The Angels made little noise in terms of player acquisitions over three days at the winter meetings. They said nothing substantive about where they stood with Shohei Ohtani. They left Tennessee with the promise of further deals to come.
“As we sit here today, I feel like there’s ways to improve that are closer today than they were yesterday,” general manager Perry Minasian told reporters from his suite Wednesday morning, his final scrum of the meetings. “So we’ll see what happens the rest of the way.”
On Tuesday, the Angels were reported to be in agreement on a deal to bring back veteran reliever Luis García, for one year and $4.25 million. On Wednesday evening, they had an agreement on a deal with reliever Adam Cimber, a person with knowledge of the agreement but unauthorized to speak about it said. Cimber’s deal is for a reported $1.65 million for one year.
The only additions confirmed by the team over the course of the meetings: two minor league players picked up in the Rule 5 Draft, first baseman Eric Wagaman and right-handed relief pitcher Ryan Miller; and two players signed to minor league deals with invites to major league spring training, outfielder/designated hitter Willie Calhoun and right-handed reliever Travis MacGregor.
Other confirmed signings, before the start of the meetings: left-handed reliever Adam Kolarek, on a one-year $900,000-major league deal; and two others signed to minor league deals with invites to spring training, right-handed pitcher Carson Fullmer, who was with the Angels organization in 2023, and infielder Charles LeBlanc.
So far, the Angels’ offseason acquisitions seem to be shaping up to look like previous offseasons in terms of type of talent, potential and price.
For example, García, who is 36 and is an 11-season veteran, and Cimber, who is 33 and is a six-year veteran, both had down years in 2023, but have had success in previous seasons. Cimber was limited to 22 games in 2023 because of injuries. MacGregor, 26, has never played in the big leagues and Calhoun, 29, has played parts of seven seasons with the Texas Rangers, San Francisco Giants and, most recently, the New York Yankees.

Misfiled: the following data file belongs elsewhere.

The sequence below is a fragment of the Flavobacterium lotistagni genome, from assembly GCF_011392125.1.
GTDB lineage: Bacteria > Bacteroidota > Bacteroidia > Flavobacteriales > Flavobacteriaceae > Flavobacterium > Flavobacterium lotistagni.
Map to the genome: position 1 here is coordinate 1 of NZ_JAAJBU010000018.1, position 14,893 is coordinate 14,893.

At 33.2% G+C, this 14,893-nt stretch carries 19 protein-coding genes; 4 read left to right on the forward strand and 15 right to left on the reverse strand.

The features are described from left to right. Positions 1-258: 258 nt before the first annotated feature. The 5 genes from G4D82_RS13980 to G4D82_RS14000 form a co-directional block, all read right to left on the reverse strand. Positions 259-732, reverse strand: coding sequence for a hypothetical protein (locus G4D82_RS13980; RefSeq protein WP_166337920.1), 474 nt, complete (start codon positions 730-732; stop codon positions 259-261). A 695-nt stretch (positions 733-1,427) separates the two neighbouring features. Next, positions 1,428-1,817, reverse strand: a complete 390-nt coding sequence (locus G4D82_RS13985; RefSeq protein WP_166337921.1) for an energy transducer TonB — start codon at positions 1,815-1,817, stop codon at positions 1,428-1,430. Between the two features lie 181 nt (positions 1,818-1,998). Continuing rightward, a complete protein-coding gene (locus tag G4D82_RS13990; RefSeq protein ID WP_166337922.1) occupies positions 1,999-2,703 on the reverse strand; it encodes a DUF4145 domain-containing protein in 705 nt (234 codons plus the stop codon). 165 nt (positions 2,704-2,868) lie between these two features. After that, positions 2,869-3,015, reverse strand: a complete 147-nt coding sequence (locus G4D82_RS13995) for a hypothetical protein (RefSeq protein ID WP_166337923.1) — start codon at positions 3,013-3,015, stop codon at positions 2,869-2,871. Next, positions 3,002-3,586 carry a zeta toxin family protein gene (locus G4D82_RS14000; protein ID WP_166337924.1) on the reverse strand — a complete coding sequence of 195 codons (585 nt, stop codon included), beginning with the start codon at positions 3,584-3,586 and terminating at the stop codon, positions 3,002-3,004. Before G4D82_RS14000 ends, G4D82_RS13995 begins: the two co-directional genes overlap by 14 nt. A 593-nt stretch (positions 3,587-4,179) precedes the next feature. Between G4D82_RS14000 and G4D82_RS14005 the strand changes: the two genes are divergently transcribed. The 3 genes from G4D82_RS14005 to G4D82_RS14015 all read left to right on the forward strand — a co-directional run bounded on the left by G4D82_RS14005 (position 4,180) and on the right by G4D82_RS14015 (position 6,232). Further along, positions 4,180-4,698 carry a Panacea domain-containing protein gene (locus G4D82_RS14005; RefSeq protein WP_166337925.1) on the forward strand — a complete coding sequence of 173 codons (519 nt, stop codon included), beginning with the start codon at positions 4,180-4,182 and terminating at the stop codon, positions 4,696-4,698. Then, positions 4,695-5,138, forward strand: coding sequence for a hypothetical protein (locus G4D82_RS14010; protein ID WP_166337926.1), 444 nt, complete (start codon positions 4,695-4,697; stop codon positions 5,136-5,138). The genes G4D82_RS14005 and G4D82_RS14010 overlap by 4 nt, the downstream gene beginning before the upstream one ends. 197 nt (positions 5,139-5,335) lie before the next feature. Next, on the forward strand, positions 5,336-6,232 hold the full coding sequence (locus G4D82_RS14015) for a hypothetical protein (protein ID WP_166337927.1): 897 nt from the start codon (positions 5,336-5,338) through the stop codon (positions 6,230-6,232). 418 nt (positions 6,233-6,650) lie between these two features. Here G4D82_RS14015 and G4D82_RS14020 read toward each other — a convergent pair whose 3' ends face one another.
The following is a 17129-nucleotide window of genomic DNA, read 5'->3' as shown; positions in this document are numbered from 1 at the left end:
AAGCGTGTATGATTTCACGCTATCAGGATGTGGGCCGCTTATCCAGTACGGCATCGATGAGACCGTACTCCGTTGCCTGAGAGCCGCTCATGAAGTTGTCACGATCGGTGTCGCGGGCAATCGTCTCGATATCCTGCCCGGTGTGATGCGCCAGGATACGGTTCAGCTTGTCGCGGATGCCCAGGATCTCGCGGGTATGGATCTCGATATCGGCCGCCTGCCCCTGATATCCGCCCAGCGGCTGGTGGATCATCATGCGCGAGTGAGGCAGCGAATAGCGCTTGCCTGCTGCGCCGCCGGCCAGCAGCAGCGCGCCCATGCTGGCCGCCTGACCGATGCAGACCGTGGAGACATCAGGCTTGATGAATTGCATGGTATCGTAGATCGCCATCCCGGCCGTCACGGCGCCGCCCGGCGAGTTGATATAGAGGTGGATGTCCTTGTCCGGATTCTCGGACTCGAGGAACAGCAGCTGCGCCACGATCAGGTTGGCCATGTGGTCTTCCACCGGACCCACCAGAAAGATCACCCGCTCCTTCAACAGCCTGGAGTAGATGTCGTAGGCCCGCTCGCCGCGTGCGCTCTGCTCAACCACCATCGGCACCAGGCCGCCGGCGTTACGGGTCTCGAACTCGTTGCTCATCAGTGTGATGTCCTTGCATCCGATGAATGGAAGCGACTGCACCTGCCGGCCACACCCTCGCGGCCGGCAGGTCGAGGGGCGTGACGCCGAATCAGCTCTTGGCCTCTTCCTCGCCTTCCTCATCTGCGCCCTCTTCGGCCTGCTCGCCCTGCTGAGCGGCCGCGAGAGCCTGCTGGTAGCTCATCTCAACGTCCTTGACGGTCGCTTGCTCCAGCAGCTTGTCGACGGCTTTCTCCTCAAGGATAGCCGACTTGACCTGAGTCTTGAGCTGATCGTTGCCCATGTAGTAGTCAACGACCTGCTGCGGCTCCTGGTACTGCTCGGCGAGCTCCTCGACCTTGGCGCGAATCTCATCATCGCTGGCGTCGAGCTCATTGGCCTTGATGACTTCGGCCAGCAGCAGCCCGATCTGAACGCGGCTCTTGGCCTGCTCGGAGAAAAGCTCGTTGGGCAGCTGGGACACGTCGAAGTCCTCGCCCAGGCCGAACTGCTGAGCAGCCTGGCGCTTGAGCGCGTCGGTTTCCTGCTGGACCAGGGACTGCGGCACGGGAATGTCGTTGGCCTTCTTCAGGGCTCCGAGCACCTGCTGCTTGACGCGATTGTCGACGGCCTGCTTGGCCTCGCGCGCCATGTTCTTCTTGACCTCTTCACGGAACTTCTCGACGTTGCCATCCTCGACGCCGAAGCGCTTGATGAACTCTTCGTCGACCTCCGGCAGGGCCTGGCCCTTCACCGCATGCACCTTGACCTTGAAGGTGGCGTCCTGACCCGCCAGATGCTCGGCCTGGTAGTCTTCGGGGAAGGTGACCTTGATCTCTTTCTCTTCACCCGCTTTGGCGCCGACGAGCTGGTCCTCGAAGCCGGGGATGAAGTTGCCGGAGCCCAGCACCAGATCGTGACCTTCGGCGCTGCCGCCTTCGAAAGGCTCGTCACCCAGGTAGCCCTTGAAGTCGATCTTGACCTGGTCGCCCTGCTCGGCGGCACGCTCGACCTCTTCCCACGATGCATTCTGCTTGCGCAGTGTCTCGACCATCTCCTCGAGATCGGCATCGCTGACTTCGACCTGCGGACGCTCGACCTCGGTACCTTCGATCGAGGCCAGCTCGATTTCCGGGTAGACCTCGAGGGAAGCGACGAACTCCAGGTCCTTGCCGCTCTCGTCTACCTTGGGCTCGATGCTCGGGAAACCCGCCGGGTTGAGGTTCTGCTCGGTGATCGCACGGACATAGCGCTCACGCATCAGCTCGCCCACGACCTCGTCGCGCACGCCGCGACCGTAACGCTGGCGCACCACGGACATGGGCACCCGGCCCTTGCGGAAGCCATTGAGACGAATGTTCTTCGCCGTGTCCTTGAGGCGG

The slow roll on acquiring players — compared with how quickly they acquired new major league talent in the 2022 offseason — can be attributed to their lingering Ohtani-shaped question mark.
It was believed that Ohtani will command a record-setting deal with whatever team he signs with. Any team that wants Ohtani has to consider what the effect of his contract will be on the rest of its payroll.
Owner Arte Moreno’s Angels have a history of splurging on one or two players, then being creative, and at times frugal, with the rest of their budget to remain under the luxury tax threshold.
This offseason, the Angels have been entertaining the trade market, in particular, at least based on the emphasis of “the trade market” in comments Minasian has made over the last few days. But they have also inquired about several free agents, according to a person with knowledge of their free-agent searches but unauthorized to speak publicly about them.
Knowing whether they will be paying Ohtani for a longer period of time will have big implications on the Angels’ payroll. And until Ohtani makes his decision, the Angels will have to continue considering their limitations if they want to stay under the first tax threshold.